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Understanding SSL/TLS: Part 1 - What is it?

December 21, 2016 | 4 mins Ilan Benichou

You’ve certainly heard about SSL or TLS protocols. We’re going to see what it’s all about together.

In order to do that, this subject will be decomposed in 5 parts, each of them posted every day until friday.

  1. What is it?
  2. Encryption
  3. Certificates
  4. Handshake Protocol
  5. Record Protocol

First of all, a little history lesson: fasten your seat belt, let’s start with part 1!

So, what is it?

SSL and TLS are cryptographic protocols that provide communications security.

They behave like an additional intermediate layer between the transport layer (TCP) and the applicative one (HTTP, FTP, SMTP…) (see diagram below)

This means that they can be used to secure a web transaction, sending or receiving emails…

Until now, everything’s right!

SSL and TLS are invisible to the user, and don’t require a usage of protocol of specific application.

OSI Model with SSL/TLS


Bottom line:

SSL and TLS protocols allow to exchange secure information between to computers.

They are responsible for the following three things:

  1. Confidentiality: it’s impossible to spy on exchanged information. Client and server must have the insurance that their conversation can’t be listened to by someone else. This is ensured by an encryption algorithm.
  2. Integrity: it’s impossible to falsify exchanged information. A client and a server must ensure that transmitted messages are neither truncated nor modified (integrity), and that they come from an expected sender. These functionalities are done by signature of data.
  3. Authentication: it allows to be sure of the software identity, the person or corporation with which we communicate. Since SSL 3.0, the server can also ask the client to authenticate, ensured by the use of certificates.

TLS and SSL protocols are based on a combination of several cryptographic concepts, dealing with both asymmetrical and symmetrical encryption (we’ll discuss about this in a related part of this article).

Moreover, these protocols are bound to evolve, independent from cryptographic algorithm and authentication set in a transaction. This allows them to adapt to users needs and have better security because those protocols are not impacted by technical evolution of cryptography (if an encryption becomes obsolete, the protocol can still be exploited by choosing a more secure encryption).


A - SSL:

SSL means Secure Socket Layer.

  • Developed by Netscape in 1994, version 1.0 stayedinternal and had never been released ;
  • The first real SSL version is 2.0, released in February, 1995**. It’s the first implementation of SSL that was banned in march 2011 (RFC 6176){:rel=”nofollow”} ;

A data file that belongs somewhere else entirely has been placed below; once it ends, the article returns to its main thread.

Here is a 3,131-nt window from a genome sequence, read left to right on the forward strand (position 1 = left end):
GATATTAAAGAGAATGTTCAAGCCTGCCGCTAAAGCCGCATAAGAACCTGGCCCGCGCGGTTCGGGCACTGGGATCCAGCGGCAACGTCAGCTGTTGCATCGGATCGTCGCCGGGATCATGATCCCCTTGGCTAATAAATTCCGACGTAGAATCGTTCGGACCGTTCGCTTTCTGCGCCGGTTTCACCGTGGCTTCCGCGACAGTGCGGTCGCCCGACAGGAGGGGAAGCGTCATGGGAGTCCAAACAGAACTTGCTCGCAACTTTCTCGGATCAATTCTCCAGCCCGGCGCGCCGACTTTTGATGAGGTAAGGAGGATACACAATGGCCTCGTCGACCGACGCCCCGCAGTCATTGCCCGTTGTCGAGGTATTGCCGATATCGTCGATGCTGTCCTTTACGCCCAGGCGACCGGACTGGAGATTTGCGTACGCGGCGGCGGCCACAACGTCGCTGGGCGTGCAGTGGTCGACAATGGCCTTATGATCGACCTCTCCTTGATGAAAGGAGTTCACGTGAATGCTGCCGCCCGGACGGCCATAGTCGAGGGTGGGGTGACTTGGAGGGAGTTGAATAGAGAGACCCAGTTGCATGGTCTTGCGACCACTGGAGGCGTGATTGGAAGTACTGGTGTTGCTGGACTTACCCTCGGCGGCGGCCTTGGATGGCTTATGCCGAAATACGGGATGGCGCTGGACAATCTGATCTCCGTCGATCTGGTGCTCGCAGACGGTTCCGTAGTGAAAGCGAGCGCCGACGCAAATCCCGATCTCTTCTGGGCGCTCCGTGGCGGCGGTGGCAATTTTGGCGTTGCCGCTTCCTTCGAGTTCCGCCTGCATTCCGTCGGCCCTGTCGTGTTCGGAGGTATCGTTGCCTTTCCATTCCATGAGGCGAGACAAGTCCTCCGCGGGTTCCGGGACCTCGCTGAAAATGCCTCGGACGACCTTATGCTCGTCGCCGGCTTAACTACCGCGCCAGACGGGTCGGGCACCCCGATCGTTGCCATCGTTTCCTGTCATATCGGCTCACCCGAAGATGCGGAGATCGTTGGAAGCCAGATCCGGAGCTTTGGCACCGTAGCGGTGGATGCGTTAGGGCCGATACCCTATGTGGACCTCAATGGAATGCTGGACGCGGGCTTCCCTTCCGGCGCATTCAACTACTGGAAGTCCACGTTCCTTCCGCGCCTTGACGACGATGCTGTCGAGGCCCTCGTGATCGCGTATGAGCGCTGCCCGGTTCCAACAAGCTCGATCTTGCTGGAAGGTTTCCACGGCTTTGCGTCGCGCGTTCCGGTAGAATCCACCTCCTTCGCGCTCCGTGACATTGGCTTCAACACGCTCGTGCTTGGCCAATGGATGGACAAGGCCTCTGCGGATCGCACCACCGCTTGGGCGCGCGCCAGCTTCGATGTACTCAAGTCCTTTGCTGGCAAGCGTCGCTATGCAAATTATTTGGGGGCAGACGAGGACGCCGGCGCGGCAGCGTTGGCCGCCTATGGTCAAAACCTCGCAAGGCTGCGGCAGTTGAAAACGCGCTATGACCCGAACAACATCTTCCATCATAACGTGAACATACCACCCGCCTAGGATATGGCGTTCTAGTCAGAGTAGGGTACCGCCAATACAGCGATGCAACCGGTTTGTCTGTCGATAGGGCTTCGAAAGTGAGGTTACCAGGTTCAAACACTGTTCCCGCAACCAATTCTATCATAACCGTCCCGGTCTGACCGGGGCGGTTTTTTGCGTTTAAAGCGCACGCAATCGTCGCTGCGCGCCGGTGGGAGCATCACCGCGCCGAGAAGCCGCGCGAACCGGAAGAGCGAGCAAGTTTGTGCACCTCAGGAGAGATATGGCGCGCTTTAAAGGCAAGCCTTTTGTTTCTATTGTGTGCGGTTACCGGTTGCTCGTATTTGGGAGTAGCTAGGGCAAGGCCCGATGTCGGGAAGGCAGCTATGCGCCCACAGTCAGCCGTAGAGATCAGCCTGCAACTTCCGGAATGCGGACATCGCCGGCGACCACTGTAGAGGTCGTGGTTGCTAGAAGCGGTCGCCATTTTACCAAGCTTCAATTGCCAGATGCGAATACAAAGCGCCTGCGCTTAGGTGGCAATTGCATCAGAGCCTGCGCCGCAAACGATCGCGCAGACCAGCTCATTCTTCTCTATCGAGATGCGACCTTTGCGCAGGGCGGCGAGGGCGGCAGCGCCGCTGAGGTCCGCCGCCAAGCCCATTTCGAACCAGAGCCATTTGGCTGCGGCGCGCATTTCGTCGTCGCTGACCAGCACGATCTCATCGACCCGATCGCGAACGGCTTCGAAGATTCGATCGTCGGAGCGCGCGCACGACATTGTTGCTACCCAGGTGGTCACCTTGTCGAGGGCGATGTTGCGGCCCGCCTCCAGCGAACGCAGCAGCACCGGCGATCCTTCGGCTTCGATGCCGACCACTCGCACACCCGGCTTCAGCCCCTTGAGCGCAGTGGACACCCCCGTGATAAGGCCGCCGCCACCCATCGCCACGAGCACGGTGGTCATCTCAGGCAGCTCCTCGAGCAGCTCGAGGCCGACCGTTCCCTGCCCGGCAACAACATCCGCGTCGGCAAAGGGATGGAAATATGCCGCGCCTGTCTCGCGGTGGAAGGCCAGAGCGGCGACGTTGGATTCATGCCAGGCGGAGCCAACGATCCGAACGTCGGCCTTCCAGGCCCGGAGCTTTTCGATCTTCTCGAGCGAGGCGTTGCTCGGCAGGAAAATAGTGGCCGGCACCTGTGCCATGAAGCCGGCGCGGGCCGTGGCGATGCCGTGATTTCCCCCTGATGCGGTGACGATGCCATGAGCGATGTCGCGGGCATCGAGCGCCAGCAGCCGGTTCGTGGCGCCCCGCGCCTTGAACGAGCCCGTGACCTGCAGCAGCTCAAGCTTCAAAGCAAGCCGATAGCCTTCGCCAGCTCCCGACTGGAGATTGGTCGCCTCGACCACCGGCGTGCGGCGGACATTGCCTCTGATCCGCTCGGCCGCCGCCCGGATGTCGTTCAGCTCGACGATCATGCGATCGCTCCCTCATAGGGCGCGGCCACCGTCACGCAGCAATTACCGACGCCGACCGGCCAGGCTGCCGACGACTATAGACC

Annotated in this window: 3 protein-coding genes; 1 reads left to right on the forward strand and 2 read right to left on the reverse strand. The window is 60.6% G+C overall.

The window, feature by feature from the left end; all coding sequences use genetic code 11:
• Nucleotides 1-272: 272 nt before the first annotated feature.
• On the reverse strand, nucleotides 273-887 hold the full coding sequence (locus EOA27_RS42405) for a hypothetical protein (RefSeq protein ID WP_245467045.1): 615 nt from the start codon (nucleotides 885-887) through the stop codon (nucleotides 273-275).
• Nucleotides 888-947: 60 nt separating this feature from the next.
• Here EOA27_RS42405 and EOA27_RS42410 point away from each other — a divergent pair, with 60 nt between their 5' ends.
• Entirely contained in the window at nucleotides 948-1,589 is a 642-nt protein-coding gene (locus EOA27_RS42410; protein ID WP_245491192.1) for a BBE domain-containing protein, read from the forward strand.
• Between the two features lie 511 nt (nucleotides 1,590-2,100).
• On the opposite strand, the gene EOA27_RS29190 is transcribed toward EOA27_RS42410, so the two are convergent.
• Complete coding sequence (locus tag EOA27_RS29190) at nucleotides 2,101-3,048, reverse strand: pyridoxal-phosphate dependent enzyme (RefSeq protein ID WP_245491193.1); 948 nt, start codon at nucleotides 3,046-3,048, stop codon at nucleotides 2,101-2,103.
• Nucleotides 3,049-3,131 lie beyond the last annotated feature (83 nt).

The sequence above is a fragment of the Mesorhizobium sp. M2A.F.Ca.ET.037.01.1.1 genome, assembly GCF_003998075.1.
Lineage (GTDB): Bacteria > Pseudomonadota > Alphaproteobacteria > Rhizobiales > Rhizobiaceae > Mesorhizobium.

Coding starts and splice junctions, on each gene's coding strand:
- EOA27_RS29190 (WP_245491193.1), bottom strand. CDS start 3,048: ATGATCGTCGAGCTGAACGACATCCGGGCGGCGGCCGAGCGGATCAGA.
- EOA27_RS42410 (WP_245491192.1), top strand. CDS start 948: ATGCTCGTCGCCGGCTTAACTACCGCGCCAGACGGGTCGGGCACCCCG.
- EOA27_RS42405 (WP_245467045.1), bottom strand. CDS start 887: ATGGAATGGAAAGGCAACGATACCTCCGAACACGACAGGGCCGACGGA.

• In November, 1996 SSL releases 3.0, last version to this day, which will inspire TLS, its successor. Its specifications were re-edited in august, 2008 in RFC 61014. The protocol was banned in 2014, following the POODLE breach. The banishment was definitely ratified in June of 2015 (RFC 7568){:rel=”nofollow”}.

B - TLS:

TLS means Transport Layer Security.

The development of this protocol has been continued by IETF.

TLS protocol is not structurally from version 3 of SSL, but modifications in the use of hash functions result in a non-interoperability of both protocols.

Although TLS, like SSLv3, has an ascending compatibility with previous versions, meaning that at the beginning of the negotiation phase, client and server negotiate the best version of the protocol available in common. For security reasons (mentioned above), TLS compatibility with SSL v2 has been dropped.

What also differentiates TLS from SSL is that asymmetrical keys generation is a little more secured in SSL than in SSLV3, where not one step is uniquely based on MD5 (where weaknesses have appeared in cryptanalysis){:rel=”nofollow”}.

  • In January 1993: IETF publishes TLS 1.0. Lots of improvements are then brought:
    • October 1999 (RFC 2712) : Added protocol Kerberos to TLS
    • May 2000 (RFC 2817 and RFC 2818){:rel=”nofollow”} : Migration  to TLS during a HTTP 1.1 session
    • June 2002 (RFC 3268) : Support of AES encryption system via TLS
  • April 2006 (RFC 4346){:rel=”nofollow”} : Publication of TLS 1.1.
  • August 2008 (RFC 5246){:rel=”nofollow”} : Publication of TLS 1.2.
  • March 2011 (RFC 6176){:rel=”nofollow”} : SSLv2 compatibility of all TLS versions dropped.
  • April 2014: first draft of TLS 1.3.
  • June 2015 (RFC 7568){:rel=”nofollow”} : compatibility with SSLv2 and SSLv3 dropped.
  • October 2015: new draft of TLS 1.3


Most browsers support TLS 1.0. Browsers supporting by default TLS 1.1 and 1.2 are:

  • Apple Safari 7 and next;
  • Google Chrome and Chromium 30 and next;
  • Microsoft Internet Explorer 11 and next;
  • Mozilla Firefox 27 and next;
  • Opera 17 and next.
  • Microsoft Edge

I really hope not to have lost anyone along the way, because we’re now going to dig in deep !


Ilan Benichou

Développeur Fullstack (PHP/JS/IOS/DEVOPS), j’adore découvrir de nouvelle chose, toujours prêt à relever un challenge.

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